An enormous thank you to everyone who’s already entered my flash fiction competition. I’ve received entries from all around the world, including India, Canada, the US and Europe. All of them offer very different takes on the writing prompt of ‘The Discovery’. You’ll find a reminder of the details of the competition below, as well as a children’s story I’ve written on the theme of ‘The Discovery’.
1st: £20 plus a copy of my book of short stories, The Siege
Two runners-up: A copy of my book of short stories
All three stories will be published on my blog
Entry fee: FREE
Entries are accepted from all corners of the globe
Writing prompt: Entries of up to 500 words, excluding the title, are required on the following theme: The discovery
Please post your entries below in the comments box, or e-mail them to: firstname.lastname@example.org
Closing date: 31st October 2016
Graham the Gremlin
In the deepest, darkest, dullest corner of Freddie’s room, there lurked a gremlin.
It wasn’t a hideous, hairy gremlin.
It wasn’t a ferocious, fanged gremlin, either.
Neither was it a yucky yellow-eyed gremlin.
Or a wicked, warty gremlin.
In fact, it was a very nice gremlin indeed. A gremlin with an equally nice name, which was Graham and an equally nice nature.
And that was why Graham lurked in that deepest, darkest, dullest corner, because nobody likes a gremlin who isn’t the teeniest, tiniest bit terrible.
It wasn’t as if Graham hadn’t tried. He had tried to be hideous – pulling fearful faces and making menacing noises. He had tried to be hairy, too – sticking clumps of Freddie’s furry cushion all over his body.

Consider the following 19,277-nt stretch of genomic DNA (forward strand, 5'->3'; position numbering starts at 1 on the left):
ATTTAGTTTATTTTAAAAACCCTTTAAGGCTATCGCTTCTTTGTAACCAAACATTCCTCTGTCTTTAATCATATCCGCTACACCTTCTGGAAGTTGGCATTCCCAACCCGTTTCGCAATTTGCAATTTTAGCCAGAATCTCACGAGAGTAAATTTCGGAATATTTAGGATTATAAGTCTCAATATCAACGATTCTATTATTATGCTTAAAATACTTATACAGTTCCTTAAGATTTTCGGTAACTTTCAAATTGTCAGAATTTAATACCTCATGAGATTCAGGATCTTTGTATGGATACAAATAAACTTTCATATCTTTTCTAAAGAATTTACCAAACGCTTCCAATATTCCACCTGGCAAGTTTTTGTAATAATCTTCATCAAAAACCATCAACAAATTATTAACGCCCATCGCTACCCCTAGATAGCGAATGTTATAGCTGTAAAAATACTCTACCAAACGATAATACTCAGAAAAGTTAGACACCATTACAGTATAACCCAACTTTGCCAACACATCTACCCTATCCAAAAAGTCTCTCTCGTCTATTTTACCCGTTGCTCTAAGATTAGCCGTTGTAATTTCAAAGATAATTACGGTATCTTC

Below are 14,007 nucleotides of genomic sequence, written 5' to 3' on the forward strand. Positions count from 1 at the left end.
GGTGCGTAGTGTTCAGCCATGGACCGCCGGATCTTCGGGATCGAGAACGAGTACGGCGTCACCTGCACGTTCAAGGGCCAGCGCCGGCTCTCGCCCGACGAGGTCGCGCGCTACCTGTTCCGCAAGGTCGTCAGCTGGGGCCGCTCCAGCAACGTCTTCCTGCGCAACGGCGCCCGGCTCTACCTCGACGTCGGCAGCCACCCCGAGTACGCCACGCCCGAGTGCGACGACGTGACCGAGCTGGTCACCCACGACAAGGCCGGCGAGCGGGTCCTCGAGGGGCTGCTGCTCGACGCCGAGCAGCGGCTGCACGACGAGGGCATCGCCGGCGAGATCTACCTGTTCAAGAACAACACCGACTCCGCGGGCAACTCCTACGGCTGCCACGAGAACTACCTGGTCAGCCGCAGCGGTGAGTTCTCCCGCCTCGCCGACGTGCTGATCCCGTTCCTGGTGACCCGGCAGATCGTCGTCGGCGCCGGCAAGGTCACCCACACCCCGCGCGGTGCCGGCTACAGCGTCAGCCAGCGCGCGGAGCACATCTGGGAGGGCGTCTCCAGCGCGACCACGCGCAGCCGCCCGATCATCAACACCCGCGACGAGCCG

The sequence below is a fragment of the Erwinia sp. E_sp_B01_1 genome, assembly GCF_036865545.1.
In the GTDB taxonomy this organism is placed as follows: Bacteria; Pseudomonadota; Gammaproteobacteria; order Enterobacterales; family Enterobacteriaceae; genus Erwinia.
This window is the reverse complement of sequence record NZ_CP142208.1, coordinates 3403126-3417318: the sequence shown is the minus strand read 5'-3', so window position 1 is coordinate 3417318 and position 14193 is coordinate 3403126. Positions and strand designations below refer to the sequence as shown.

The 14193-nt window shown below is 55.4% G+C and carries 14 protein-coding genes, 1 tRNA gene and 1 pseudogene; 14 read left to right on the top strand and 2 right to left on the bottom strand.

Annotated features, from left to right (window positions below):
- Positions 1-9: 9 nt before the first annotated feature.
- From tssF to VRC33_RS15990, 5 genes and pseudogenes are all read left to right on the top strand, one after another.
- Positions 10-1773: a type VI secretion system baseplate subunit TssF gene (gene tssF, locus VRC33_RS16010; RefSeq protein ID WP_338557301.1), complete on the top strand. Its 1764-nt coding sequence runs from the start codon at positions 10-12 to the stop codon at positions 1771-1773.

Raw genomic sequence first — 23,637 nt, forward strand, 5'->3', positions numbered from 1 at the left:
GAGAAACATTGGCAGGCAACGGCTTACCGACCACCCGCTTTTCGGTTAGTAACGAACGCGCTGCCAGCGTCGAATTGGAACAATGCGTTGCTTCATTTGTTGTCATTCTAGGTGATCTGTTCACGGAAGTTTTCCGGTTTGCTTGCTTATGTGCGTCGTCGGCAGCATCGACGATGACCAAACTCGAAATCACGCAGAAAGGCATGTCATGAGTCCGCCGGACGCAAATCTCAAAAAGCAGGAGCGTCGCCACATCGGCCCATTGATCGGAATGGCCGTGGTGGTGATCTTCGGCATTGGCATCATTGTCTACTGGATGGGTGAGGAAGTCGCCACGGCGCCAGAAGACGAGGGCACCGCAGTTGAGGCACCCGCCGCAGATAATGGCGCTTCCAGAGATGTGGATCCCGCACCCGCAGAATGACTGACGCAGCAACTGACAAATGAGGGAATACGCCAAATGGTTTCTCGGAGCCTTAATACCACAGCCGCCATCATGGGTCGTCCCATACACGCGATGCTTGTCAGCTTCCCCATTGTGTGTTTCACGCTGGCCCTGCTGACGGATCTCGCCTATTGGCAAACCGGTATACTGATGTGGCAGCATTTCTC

Then Graham had crept over to Freddie’s dead-scary dinosaur and tapped him on the shoulder.
Dinosaur drew himself up very, very tall, turned round and opened his mighty mouth.
“Aaaaah,” Graham yelled, running away with fur flying everywhere and no longer looking the slightest bit hideous at all.
So he had tried to be ferocious – practicing bloodcurdling wails until he was so good he almost scared himself. He wanted fangs too, so sharpened his teeth until they were sharper than sharp.
Then Graham had marched over to Freddie’s mighty monster and chomped his fangs up and down.
Monster span his head round and round and pop! – off monster’s head flew.
“Aaaaah!” Graham screamed, diving into his safe, snug corner, his fangs feeling flat and his wails now ones of woe.
He decided to be yucky instead – not washing for a week. He painted two bouncy balls yellow and put them over his eyes so he was definitely yucky and yellow-eyed.
Graham tiptoed over to Freddie’s disgusting dragon and looked from two yellow eyes into another two yellow eyes.
Dragon sniffed and snuffled, then he blew his nose and out came two smoking hot trails of steam.
“Aaaaah!” Graham whimpered, moving out of the way, yellow eye balls bouncing to the floor and falling into the fish bowl, so he was soon spick and span and smelling sweet again.
He thought he would try one last thing – he was sure he could be wicked and say horrible things. He was sure he could be warty, too and painted the lumpy, sticky-up bits of an egg box green and stuck them all over himself, here, there and everywhere.
Graham stomped up to Freddie’s were-wolf and went over and over in his mind how he was going to call him wimpy and wishy-washy. Were-wolf clenched his claws and wailed as only were-wolves can.
“Aaaaah,” Graham screeched, leaping away, all wicked thoughts gone and warts, too.
“I’m not hideous or hairy. I’m not ferocious or fanged, either. Neither am I yucky or yellow-eyed or wicked or warty. And nobody loves me,” Graham cried.
“I do,” Freddie said.
Graham stopped crying. He hadn’t noticed Freddie watching him. Freddie picked him up and hugged him tight.
“None of my friends have got a gremlin who isn’t the teeniest, tiniest bit terrible. You’re special. The most specialist, special gremlin ever.”